Energy efficiency improvements are creating jobs, saving people and businesses money on their utility bills, and reducing pollution. Johnson Controls and others employ skilled workers retrofitting schools, hospitals, and commercial, industrial and governmental buildings. Saving energy saves consumers money and keeps money in Indiana’s economy. Less pollution means better public health and cleaner rivers and lakes for all. Why would anyone argue that it’s somehow smart to waste energy and money?

Wind power development creates manufacturing, construction and technical jobs, rural economic development and pollution-free energy. Indiana wind turbines produce 1,343 megawatts of electricity, and more development is coming. Wind power is creating new jobs and businesses opportunities for Vela Gear Systems (Carmel, Marion), White Construction (Clinton) and others.

Indiana has much at stake with the federal wind power production tax credit, which expires Dec. 31. President Barack Obama supports extending this tax credit, and Congress must act soon to avoid jobs losses in the wind industry. Indiana politicians should support this policy to keep advancing the state’s renewable energy jobs and businesses.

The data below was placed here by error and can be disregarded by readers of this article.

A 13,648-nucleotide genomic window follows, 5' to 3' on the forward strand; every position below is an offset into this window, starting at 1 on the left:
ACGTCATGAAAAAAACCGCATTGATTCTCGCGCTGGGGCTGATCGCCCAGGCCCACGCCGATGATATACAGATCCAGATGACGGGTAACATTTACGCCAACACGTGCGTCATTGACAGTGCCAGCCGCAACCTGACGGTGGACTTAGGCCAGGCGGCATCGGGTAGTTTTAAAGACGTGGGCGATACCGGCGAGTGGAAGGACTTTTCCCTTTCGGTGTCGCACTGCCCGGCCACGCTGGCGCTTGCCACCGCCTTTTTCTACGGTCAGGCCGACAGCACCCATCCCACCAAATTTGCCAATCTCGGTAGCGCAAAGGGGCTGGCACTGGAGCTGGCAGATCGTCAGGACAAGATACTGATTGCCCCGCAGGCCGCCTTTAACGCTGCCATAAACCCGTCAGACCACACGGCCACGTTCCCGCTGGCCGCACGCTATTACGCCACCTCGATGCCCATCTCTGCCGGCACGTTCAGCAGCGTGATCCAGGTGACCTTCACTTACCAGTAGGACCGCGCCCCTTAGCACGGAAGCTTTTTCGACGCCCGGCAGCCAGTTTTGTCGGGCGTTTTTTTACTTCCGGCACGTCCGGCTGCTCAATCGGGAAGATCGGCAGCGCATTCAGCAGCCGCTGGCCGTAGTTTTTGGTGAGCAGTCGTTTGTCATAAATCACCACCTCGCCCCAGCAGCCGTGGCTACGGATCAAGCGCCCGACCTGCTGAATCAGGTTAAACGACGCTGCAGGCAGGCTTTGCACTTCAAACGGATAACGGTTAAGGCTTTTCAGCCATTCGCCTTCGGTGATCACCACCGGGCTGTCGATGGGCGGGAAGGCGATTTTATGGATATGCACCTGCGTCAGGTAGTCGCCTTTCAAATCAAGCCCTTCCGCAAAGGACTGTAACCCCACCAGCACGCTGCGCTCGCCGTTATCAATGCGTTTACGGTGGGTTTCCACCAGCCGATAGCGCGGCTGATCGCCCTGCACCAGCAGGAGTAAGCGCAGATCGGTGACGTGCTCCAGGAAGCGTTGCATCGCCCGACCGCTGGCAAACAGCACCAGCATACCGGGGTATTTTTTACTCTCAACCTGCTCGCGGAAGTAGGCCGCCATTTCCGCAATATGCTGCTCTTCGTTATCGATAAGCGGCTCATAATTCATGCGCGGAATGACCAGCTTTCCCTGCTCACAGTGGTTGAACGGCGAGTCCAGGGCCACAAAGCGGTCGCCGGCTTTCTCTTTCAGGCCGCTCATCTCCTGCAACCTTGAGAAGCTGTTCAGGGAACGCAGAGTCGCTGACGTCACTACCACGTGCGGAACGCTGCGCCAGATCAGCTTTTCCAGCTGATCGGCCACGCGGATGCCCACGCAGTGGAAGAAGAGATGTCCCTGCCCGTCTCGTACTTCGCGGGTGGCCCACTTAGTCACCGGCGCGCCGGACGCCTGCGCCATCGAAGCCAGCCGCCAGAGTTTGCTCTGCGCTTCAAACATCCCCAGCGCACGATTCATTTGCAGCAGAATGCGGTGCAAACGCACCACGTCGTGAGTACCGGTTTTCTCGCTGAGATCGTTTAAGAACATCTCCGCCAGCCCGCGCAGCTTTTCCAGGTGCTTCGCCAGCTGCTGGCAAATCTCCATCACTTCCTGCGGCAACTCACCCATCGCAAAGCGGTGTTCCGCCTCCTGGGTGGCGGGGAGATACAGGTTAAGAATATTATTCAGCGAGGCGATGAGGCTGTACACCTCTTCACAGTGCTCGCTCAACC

Cleaner, more efficient cars and trucks save us money at the gas pump, reduce air pollution and improve national security by cutting back America’s dependence on foreign oil. The federal clean car standards will increase fuel economy to a fleet-wide average of 35 mpg in 2016 and 54.5 mpg by 2025. That’s a smart solution, keeping money in Indiana’s economy rather than draining dollars to the Middle East and oil-producing states.

The Obama administration’s leadership in stabilizing and modernizing the American auto industry is a true success story that is especially important for Indiana, with its high percentage of auto-related manufacturing jobs.

Let’s separate sound solutions from the sound bites. We are achieving job creation, economic growth and better environmental quality together. That’s what the public wants, and it’s happening.

Howard Learner is the executive director of the Environmental Law and Policy Center, a Midwest-based environmental and economic development advocacy organization. The opinion expressed in this column is the writer’s and not necessarily that of The Times.

Read this op-ed at the Times website